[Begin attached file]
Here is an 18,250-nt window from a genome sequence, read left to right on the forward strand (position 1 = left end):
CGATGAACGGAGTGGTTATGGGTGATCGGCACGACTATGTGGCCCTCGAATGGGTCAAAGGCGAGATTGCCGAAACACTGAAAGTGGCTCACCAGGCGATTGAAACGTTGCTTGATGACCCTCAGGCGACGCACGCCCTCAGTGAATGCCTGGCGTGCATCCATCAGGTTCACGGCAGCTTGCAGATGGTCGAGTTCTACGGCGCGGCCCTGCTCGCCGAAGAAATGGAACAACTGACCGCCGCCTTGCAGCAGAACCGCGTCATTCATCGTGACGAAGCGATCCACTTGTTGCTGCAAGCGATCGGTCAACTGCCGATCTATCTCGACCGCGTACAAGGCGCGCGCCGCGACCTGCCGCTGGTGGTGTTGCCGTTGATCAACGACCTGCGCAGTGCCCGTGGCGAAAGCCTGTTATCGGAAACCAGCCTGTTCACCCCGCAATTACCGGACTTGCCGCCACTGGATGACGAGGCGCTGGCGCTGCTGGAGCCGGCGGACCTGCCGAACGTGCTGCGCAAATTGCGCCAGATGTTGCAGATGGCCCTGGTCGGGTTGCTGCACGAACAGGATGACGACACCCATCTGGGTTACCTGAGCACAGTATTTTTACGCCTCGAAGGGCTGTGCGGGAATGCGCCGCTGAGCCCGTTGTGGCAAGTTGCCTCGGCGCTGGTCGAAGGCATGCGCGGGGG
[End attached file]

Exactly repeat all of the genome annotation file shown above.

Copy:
Here is an 18,250-nt window from a genome sequence, read left to right on the forward strand (position 1 = left end):
CGATGAACGGAGTGGTTATGGGTGATCGGCACGACTATGTGGCCCTCGAATGGGTCAAAGGCGAGATTGCCGAAACACTGAAAGTGGCTCACCAGGCGATTGAAACGTTGCTTGATGACCCTCAGGCGACGCACGCCCTCAGTGAATGCCTGGCGTGCATCCATCAGGTTCACGGCAGCTTGCAGATGGTCGAGTTCTACGGCGCGGCCCTGCTCGCCGAAGAAATGGAACAACTGACCGCCGCCTTGCAGCAGAACCGCGTCATTCATCGTGACGAAGCGATCCACTTGTTGCTGCAAGCGATCGGTCAACTGCCGATCTATCTCGACCGCGTACAAGGCGCGCGCCGCGACCTGCCGCTGGTGGTGTTGCCGTTGATCAACGACCTGCGCAGTGCCCGTGGCGAAAGCCTGTTATCGGAAACCAGCCTGTTCACCCCGCAATTACCGGACTTGCCGCCACTGGATGACGAGGCGCTGGCGCTGCTGGAGCCGGCGGACCTGCCGAACGTGCTGCGCAAATTGCGCCAGATGTTGCAGATGGCCCTGGTCGGGTTGCTGCACGAACAGGATGACGACACCCATCTGGGTTACCTGAGCACAGTATTTTTACGCCTCGAAGGGCTGTGCGGGAATGCGCCGCTGAGCCCGTTGTGGCAAGTTGCCTCGGCGCTGGTCGAAGGCATGCGCGGGGG